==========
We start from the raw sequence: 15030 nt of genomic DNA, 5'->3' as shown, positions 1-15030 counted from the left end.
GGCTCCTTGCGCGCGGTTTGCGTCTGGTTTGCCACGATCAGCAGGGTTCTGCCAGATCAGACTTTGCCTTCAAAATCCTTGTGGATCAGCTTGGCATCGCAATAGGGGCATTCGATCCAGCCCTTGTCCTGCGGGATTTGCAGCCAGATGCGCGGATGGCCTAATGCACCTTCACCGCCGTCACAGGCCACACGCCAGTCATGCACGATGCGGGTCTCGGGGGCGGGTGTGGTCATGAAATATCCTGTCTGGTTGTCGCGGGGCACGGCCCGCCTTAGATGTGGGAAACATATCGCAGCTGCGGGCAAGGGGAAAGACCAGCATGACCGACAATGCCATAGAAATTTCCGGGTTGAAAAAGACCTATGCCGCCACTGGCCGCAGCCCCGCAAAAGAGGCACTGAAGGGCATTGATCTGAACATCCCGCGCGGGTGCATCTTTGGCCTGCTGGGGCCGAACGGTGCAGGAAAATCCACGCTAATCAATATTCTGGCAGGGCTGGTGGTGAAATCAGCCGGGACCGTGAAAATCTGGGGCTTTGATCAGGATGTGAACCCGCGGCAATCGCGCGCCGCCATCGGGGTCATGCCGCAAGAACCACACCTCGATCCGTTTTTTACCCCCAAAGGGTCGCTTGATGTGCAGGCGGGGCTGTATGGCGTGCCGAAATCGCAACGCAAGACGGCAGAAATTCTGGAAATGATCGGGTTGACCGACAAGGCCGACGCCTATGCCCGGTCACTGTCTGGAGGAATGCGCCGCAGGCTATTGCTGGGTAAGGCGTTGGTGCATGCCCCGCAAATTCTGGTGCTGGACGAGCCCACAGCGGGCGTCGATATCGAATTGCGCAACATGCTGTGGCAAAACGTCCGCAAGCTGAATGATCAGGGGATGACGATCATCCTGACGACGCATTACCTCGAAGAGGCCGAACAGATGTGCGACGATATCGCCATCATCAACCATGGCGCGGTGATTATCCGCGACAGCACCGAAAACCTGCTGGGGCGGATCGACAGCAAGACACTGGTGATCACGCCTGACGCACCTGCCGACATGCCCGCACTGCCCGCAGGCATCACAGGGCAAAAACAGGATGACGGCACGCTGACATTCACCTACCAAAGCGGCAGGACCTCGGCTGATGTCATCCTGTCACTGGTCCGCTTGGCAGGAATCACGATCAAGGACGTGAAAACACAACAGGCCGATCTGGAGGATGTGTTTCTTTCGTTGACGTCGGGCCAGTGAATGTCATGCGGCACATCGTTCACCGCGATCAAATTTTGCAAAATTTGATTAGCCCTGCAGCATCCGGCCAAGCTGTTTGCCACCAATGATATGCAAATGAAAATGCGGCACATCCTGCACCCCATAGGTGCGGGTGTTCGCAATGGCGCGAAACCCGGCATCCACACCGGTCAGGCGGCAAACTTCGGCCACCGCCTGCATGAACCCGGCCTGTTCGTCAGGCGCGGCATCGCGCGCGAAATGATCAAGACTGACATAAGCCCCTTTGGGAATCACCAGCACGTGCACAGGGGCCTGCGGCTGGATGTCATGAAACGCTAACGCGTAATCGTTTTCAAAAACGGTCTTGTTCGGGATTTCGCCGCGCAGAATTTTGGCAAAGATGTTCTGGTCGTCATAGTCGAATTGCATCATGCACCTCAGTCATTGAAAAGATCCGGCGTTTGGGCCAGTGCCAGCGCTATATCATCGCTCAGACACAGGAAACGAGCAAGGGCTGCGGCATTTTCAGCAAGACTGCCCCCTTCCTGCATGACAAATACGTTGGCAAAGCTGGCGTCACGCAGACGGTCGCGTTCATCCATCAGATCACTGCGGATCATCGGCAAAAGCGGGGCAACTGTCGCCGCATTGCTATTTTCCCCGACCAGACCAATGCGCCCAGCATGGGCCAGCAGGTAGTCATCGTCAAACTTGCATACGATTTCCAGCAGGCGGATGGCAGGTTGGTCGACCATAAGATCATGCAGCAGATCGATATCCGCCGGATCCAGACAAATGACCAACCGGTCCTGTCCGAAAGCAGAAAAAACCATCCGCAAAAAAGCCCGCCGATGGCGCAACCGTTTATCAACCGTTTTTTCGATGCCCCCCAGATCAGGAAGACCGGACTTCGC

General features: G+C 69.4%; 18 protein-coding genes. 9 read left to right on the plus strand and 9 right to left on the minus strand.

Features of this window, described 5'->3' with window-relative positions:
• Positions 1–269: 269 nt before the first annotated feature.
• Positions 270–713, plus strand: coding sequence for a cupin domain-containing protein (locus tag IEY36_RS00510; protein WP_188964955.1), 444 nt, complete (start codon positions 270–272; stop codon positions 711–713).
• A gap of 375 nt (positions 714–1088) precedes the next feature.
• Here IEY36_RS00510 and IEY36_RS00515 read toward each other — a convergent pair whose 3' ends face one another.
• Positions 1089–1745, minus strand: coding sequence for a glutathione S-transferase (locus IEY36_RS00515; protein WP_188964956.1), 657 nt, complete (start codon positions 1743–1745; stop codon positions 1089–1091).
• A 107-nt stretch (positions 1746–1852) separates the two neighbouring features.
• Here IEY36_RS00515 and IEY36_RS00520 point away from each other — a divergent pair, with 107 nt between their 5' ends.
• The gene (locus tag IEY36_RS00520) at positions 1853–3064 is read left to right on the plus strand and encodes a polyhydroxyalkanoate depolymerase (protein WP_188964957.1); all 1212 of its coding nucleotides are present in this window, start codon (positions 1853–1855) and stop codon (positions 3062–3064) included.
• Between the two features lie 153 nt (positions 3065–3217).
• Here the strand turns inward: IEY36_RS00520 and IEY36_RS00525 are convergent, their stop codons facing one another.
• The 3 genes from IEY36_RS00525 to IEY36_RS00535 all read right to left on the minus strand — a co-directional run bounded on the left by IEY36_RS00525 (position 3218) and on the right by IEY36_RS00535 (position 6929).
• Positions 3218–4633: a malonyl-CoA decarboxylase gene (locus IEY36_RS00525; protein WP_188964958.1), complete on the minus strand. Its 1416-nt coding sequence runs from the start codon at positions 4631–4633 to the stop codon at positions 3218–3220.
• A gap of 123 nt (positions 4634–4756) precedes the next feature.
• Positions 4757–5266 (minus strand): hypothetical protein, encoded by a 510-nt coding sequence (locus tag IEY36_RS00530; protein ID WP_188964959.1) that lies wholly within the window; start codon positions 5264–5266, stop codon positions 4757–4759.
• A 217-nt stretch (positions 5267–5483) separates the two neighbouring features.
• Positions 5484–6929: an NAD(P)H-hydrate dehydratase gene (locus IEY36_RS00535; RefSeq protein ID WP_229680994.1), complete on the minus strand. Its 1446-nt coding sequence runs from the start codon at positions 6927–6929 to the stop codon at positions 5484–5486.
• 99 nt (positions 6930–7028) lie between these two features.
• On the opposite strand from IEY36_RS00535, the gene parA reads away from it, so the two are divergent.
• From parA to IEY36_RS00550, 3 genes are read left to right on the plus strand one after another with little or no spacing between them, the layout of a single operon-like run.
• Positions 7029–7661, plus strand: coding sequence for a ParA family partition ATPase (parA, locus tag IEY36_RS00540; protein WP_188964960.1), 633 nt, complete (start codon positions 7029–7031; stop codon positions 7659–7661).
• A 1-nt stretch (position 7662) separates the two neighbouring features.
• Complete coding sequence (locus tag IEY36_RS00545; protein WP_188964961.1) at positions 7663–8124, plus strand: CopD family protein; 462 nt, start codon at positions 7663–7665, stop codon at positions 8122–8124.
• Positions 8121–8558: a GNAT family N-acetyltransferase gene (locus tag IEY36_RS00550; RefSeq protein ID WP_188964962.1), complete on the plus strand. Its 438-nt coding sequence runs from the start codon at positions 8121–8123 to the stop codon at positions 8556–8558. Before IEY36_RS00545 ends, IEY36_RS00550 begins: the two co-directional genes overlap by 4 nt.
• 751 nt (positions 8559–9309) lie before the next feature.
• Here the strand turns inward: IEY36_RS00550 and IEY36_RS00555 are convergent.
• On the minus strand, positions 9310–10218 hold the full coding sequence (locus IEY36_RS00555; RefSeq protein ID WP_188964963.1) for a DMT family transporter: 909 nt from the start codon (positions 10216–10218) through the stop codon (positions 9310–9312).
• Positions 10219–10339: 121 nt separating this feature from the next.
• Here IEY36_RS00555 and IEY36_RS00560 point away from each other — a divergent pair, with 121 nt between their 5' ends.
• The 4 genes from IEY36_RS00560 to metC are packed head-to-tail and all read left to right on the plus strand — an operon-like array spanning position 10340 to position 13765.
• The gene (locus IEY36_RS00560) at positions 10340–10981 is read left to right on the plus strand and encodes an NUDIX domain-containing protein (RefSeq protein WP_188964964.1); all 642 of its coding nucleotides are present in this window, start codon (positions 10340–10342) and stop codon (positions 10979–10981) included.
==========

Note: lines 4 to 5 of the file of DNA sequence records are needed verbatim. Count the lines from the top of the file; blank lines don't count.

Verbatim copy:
Features of this window, described 5'->3' with window-relative positions:
• Positions 1–269: 269 nt before the first annotated feature.